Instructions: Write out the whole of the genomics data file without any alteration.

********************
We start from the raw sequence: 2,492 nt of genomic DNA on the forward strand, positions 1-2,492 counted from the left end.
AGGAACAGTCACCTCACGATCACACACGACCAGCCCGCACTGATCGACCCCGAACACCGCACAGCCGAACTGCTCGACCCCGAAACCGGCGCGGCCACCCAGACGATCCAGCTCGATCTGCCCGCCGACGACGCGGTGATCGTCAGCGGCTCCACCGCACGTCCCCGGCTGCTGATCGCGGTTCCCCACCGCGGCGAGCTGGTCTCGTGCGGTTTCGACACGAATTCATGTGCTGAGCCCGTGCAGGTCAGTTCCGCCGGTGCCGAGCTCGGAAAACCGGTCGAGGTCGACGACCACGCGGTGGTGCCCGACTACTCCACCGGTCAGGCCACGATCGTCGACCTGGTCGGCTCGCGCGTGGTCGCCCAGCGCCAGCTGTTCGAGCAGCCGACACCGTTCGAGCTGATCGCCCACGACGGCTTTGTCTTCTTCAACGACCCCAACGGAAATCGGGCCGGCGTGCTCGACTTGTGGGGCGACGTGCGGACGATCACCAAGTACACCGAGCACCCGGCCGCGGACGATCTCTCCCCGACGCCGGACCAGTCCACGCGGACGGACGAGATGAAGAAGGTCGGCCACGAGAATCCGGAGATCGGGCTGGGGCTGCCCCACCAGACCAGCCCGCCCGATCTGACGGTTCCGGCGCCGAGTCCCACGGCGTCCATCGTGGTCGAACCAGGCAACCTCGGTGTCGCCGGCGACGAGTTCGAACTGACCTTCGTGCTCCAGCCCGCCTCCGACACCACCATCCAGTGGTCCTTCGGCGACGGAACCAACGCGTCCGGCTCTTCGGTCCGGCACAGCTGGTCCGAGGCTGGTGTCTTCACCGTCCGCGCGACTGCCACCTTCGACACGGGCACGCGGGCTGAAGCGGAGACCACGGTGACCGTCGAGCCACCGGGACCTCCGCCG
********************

We start from the raw sequence: 2,492 nt of genomic DNA on the forward strand, positions 1-2,492 counted from the left end.
AGGAACAGTCACCTCACGATCACACACGACCAGCCCGCACTGATCGACCCCGAACACCGCACAGCCGAACTGCTCGACCCCGAAACCGGCGCGGCCACCCAGACGATCCAGCTCGATCTGCCCGCCGACGACGCGGTGATCGTCAGCGGCTCCACCGCACGTCCCCGGCTGCTGATCGCGGTTCCCCACCGCGGCGAGCTGGTCTCGTGCGGTTTCGACACGAATTCATGTGCTGAGCCCGTGCAGGTCAGTTCCGCCGGTGCCGAGCTCGGAAAACCGGTCGAGGTCGACGACCACGCGGTGGTGCCCGACTACTCCACCGGTCAGGCCACGATCGTCGACCTGGTCGGCTCGCGCGTGGTCGCCCAGCGCCAGCTGTTCGAGCAGCCGACACCGTTCGAGCTGATCGCCCACGACGGCTTTGTCTTCTTCAACGACCCCAACGGAAATCGGGCCGGCGTGCTCGACTTGTGGGGCGACGTGCGGACGATCACCAAGTACACCGAGCACCCGGCCGCGGACGATCTCTCCCCGACGCCGGACCAGTCCACGCGGACGGACGAGATGAAGAAGGTCGGCCACGAGAATCCGGAGATCGGGCTGGGGCTGCCCCACCAGACCAGCCCGCCCGATCTGACGGTTCCGGCGCCGAGTCCCACGGCGTCCATCGTGGTCGAACCAGGCAACCTCGGTGTCGCCGGCGACGAGTTCGAACTGACCTTCGTGCTCCAGCCCGCCTCCGACACCACCATCCAGTGGTCCTTCGGCGACGGAACCAACGCGTCCGGCTCTTCGGTCCGGCACAGCTGGTCCGAGGCTGGTGTCTTCACCGTCCGCGCGACTGCCACCTTCGACACGGGCACGCGGGCTGAAGCGGAGACCACGGTGACCGTCGAGCCACCGGGACCTCCGCCG